Abstract

Background/Purpose: Cerebral palsy (CP) is the term used for a group of non-progressive disorders of movement and posture caused by abnormal development of, or damage to, motor control centers of the brain. CP is caused by events before, during, or after birth. The abnormalities of muscle control that define CP are often accompanied by other neurological and physical abnormalities. CP is not a specific diagnosis, but is more accurately considered a description of a broad but defined group of neurological and physical problems. Hippotherapy has become a popular intervention for children affected with CP. Hippotherapy is a physical, occupational, and speech-language therapy treatment strategy that utilizes equine movement as part of an integrated intervention program to achieve functional outcomes. The subject in this case study was Beth. Beth was a 14 year old female with a diagnosis of cerebral palsy. She had participated in hippotherapy since August 2011 and had demonstrated steady but slow progress. The purpose of this study was to determine if hippotherapy improves gross motor function in children with cerebral palsy. Case Description: The patient was a 14 year old female with a history of spastic quadriplegia cerebral palsy. She had received early intervention services including physical, occupational and speech therapy in the past. Beth enjoyed horseback riding at home with the help of her family. Hippotherapy was recommended to her mother as a treatment strategy. Outcomes: Beth will continue with hippotherapy for a prolonged period of time. She has made significant progress since starting hippotherapy in August 2011 but demonstrates limited progress in the 8 weeks of intervention for this study. At the conclusion of this case study, Beth demonstrated an increase in core stability and an increase in control of her upper and lower extremities. The last two sessions of treatment, Beth required minimal cueing to grab the handle and during the sessions was able to hold onto the handle for greater than 15 minutes. This demonstrated significant progress in body awareness, motor control and her ability to quiet her body in order to control it. Beth still exhibited excessive extensor tone that effected her functional mobility and positioning. Discussion: Based both on the preponderance of research that was found as well as the case study that was performed, hippotherapy is a viable treatment approach for rehabilitating children with the diagnosis of cerebral palsy. The research that was analyzed was able to support the PICO question. Many positive changes where observed in Beth at the conclusion of this case study. In the future, hippotherapy may be recommended as a treatment approach to rehabilitate children with the diagnosis of cerebral palsy.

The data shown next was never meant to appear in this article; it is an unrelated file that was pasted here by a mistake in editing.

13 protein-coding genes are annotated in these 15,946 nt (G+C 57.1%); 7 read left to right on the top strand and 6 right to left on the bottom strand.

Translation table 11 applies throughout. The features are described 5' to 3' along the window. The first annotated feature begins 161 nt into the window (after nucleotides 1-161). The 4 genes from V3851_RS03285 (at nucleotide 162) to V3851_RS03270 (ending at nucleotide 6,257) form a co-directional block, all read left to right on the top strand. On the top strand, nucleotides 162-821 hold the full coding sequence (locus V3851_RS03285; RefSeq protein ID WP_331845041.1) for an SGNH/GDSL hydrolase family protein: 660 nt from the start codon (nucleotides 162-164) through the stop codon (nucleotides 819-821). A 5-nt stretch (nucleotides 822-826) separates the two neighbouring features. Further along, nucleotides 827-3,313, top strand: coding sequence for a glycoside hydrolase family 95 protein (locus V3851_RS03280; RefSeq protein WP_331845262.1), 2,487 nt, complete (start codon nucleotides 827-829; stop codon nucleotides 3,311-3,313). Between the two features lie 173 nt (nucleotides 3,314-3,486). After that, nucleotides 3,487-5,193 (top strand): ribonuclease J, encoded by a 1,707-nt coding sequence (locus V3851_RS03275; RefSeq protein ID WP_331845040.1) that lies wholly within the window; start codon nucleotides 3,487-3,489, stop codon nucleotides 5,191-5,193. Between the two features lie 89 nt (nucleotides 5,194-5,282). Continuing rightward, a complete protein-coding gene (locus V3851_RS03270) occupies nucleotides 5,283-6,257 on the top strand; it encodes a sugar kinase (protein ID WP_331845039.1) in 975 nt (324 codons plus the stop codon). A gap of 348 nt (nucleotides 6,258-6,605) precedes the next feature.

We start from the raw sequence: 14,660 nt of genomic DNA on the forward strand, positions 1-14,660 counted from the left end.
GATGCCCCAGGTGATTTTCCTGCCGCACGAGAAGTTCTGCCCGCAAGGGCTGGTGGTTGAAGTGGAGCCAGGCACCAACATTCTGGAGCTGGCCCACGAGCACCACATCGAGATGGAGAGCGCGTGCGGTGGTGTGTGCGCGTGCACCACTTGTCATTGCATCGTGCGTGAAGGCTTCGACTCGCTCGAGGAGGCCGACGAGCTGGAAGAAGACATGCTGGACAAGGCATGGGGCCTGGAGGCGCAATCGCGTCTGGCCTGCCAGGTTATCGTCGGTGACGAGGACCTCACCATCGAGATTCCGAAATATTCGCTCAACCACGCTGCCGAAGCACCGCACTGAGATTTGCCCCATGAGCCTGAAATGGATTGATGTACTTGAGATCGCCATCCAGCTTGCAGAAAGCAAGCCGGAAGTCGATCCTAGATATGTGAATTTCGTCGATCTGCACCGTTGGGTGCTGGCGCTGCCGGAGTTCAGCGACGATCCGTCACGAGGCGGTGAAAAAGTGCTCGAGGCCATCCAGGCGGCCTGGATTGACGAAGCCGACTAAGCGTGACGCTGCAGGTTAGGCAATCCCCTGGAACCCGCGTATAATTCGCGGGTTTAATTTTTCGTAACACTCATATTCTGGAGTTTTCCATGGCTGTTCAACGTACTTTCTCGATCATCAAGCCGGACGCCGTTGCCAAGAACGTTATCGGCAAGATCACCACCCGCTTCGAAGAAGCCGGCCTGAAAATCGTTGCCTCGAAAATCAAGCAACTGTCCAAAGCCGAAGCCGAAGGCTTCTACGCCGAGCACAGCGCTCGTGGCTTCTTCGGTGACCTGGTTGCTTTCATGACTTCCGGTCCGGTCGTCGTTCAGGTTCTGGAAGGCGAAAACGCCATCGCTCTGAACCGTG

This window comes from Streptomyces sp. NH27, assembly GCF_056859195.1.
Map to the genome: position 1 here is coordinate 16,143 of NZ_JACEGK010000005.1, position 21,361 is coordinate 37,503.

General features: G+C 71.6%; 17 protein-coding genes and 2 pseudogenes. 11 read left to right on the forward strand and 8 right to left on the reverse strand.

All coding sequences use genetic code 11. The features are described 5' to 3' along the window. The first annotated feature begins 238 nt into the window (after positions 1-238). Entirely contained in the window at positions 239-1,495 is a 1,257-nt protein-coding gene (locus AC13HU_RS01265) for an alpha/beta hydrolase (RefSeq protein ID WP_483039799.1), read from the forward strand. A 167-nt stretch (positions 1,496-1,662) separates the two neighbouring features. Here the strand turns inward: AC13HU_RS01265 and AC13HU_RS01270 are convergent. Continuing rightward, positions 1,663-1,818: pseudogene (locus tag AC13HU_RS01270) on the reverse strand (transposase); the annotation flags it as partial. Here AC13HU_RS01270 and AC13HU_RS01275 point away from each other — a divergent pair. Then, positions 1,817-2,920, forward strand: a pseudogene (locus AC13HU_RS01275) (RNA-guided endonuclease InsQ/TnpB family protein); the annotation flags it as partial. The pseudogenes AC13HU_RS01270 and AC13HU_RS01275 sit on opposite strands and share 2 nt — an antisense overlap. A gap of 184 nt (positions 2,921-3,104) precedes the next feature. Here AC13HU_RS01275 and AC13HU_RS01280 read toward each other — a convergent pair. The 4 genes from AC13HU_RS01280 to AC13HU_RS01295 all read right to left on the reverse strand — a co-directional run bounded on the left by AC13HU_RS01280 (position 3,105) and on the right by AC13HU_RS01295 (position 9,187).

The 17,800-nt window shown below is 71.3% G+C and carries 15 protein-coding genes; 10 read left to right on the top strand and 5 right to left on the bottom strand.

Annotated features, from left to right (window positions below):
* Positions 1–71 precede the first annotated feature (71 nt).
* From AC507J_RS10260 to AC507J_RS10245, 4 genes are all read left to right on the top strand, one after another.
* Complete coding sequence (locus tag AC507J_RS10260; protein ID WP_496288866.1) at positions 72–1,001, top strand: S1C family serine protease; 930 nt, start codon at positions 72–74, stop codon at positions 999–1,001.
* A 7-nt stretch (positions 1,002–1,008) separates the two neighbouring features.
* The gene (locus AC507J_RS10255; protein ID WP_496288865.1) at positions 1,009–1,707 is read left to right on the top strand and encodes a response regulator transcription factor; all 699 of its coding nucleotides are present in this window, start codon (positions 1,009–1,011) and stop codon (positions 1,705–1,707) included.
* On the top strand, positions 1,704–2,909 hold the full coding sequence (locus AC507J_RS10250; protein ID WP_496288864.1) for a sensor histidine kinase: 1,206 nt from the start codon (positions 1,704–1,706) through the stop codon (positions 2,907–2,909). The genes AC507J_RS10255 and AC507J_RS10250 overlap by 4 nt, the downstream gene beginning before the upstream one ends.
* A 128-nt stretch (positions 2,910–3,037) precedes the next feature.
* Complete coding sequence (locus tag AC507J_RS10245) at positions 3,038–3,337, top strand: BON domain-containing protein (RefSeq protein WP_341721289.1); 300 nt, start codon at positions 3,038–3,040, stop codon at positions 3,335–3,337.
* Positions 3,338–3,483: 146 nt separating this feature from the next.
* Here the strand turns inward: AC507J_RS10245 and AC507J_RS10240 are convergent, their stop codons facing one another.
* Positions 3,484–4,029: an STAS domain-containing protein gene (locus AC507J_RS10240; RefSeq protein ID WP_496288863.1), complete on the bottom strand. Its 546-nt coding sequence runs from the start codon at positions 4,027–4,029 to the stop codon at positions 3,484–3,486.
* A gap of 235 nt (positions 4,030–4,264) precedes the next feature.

Provenance

Submitted by Dyanna Monahan (dmonahan@salud.unm.edu) on 2014-03-20T17:38:47Z No. of bitstreams: 1 RachelMfinal.pdf: 586959 bytes, checksum: 6057d99740adb9617ac5a7f6d8efa335 (MD5), Made available in DSpace on 2014-03-20T17:38:47Z (GMT). No. of bitstreams: 1 RachelMfinal.pdf: 586959 bytes, checksum: 6057d99740adb9617ac5a7f6d8efa335 (MD5)

Document Type

Capstone

Keywords

equine movement, hippotherapy, hippotherapy and cerebral palsy, hippotherapy and gross motor function

Share

COinS